What is High Intensity Interval Training (H.I.T.T.)?

This is fairly easy to understand when the intense exercise is constant and continual in duration. However, what happens when short, high intensity intervals are used, commonly referred to as HIIT?

HIIT intervals will use components of all three primary energy systems. The amazing thing about HIIT conditioning in the anaerobic-glycolytic pathway is that your body will burn an enormous amount of calories, both during and after exercise, because your metabolism remains elevated for up to 24 hours after the training. There will actually be an up-regulation of aerobic, anaerobic, and ATP enzyme activity, meaning that all 3 energy systems will become more efficient at generating energy and burning calories.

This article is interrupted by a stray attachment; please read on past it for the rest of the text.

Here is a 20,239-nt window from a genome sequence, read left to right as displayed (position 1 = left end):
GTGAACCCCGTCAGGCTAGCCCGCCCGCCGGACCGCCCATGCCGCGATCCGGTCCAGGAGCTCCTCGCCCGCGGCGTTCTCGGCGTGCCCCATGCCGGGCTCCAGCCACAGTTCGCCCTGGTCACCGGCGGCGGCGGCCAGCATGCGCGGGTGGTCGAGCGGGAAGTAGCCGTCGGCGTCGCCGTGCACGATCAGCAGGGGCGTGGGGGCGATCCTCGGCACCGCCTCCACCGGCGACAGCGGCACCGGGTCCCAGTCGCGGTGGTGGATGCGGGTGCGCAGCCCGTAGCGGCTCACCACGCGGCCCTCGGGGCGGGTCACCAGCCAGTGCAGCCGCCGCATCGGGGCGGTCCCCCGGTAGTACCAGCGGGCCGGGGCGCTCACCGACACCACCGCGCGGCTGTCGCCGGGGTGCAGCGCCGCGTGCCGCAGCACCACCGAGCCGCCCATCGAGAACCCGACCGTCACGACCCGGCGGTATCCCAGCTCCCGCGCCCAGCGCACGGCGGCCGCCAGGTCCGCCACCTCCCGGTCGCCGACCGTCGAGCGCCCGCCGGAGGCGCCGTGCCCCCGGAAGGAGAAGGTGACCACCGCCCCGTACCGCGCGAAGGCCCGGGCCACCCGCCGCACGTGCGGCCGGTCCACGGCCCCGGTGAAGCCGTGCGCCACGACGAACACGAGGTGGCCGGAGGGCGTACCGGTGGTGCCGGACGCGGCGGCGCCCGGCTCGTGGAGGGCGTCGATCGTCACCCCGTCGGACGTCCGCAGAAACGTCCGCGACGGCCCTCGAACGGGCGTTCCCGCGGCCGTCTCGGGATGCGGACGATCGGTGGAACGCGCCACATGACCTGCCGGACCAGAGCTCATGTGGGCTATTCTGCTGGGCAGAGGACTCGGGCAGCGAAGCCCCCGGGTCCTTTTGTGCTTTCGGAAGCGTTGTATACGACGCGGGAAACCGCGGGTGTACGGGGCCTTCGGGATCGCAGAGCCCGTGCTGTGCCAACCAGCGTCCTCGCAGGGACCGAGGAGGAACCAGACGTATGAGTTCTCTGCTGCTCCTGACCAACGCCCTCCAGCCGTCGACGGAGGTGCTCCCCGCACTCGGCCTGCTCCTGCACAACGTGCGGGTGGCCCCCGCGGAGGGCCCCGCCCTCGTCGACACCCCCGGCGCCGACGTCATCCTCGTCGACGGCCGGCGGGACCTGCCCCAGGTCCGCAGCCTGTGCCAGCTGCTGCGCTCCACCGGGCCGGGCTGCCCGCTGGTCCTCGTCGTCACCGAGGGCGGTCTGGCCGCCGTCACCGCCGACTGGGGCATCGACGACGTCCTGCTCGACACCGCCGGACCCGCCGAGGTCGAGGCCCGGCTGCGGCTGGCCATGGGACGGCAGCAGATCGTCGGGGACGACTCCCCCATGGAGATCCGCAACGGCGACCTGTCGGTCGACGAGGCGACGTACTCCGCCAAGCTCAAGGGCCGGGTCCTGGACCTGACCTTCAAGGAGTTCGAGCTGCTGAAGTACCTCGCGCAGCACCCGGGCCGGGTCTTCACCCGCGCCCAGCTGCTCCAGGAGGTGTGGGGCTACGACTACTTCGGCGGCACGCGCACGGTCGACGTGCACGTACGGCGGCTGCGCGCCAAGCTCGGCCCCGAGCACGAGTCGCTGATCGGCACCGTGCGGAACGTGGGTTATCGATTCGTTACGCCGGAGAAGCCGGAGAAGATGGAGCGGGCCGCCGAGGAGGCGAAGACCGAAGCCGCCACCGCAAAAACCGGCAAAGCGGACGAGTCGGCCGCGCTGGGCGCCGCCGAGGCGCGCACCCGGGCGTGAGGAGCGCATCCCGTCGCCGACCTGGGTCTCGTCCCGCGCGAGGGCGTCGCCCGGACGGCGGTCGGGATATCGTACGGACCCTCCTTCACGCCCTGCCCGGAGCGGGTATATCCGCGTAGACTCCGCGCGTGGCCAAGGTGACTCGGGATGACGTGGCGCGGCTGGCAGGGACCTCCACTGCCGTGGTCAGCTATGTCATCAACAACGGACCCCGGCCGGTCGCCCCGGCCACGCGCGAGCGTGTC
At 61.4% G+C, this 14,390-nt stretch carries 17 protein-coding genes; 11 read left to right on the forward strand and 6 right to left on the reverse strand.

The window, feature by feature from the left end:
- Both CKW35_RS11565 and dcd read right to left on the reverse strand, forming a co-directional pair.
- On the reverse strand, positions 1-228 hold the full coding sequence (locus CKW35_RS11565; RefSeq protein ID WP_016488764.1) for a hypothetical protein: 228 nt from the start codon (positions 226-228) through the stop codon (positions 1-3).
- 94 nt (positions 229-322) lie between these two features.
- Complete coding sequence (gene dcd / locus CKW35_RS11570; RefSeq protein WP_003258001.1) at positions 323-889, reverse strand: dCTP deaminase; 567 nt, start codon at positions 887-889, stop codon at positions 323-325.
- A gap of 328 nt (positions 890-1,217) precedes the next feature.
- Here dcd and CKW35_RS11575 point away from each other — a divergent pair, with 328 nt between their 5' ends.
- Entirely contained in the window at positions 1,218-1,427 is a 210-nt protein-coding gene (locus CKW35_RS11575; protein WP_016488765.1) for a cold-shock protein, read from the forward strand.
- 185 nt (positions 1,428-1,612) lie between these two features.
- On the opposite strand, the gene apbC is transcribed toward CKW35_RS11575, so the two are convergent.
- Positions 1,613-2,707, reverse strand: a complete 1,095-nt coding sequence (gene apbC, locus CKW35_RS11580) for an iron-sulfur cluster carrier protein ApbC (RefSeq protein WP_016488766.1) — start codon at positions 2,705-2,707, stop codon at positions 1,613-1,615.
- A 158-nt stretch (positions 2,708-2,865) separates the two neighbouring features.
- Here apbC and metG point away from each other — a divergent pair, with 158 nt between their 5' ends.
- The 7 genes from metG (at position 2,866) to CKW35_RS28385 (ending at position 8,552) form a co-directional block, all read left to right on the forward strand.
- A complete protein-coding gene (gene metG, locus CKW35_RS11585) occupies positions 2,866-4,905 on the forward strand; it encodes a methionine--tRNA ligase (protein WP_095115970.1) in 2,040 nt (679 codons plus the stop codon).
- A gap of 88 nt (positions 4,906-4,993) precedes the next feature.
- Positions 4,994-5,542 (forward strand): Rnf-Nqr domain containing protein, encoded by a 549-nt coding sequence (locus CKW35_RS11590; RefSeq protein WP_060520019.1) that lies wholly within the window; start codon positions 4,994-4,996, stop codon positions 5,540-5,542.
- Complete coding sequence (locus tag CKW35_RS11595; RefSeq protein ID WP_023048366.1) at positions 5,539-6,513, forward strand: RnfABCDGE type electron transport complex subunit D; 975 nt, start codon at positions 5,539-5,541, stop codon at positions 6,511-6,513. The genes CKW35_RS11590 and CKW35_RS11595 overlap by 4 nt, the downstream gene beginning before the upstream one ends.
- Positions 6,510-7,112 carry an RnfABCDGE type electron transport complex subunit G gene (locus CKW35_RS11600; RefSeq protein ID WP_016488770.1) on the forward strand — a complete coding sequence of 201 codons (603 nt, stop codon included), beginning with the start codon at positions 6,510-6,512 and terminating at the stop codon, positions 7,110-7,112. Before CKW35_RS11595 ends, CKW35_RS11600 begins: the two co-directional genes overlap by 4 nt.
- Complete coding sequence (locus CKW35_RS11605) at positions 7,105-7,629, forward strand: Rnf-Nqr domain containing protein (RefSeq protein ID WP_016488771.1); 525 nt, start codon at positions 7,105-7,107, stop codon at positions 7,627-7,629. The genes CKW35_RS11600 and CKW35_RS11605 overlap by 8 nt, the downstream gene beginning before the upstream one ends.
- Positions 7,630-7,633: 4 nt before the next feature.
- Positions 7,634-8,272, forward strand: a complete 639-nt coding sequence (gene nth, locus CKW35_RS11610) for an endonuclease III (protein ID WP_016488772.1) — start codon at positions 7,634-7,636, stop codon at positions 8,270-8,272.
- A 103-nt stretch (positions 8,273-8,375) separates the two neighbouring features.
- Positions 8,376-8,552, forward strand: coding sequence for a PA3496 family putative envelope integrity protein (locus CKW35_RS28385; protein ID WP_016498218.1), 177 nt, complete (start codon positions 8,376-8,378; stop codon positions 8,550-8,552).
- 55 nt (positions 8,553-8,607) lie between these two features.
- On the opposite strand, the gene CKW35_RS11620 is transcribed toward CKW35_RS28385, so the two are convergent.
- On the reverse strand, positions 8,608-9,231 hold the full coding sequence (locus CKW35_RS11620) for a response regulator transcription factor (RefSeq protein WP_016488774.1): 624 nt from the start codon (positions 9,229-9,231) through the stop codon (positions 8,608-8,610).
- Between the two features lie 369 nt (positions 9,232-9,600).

Very simply, training primarily in the anaerobic-glycolytic pathway makes ALL the energy pathways more efficient, including aerobic oxidation because high-intensity exercise requires high output of all the energy systems. But this is not a two-way street. Training aerobically for endurance will not lead to equal up-regulation of stored ATP and CP or anaerobic glycolytic enzyme activity because aerobic training does not stress these systems. Training at high intensities, for short intervals, with recovery periods, is king when it comes to conditioning.

H.I.T.T. Explained – How To Train Using HIIT

So how do we do this practically? Low Impact, Low Skill. Something like pushing a prowler or sled, rowing on a C2 rower, swimming, or hard sprints on an exercise bike like a Rogue Echo or Assault bike.

We like to do hard sprints in the 15-20 second range, followed by nearly complete recovery (which at first might put you in the 2 min range, but eventually can probably be reduced to 45-60 seconds of rest) so that you end up somewhere in the 1:3 work to rest ratio (so 15 seconds on, 45 seconds off, or 30 seconds on, 90 seconds off).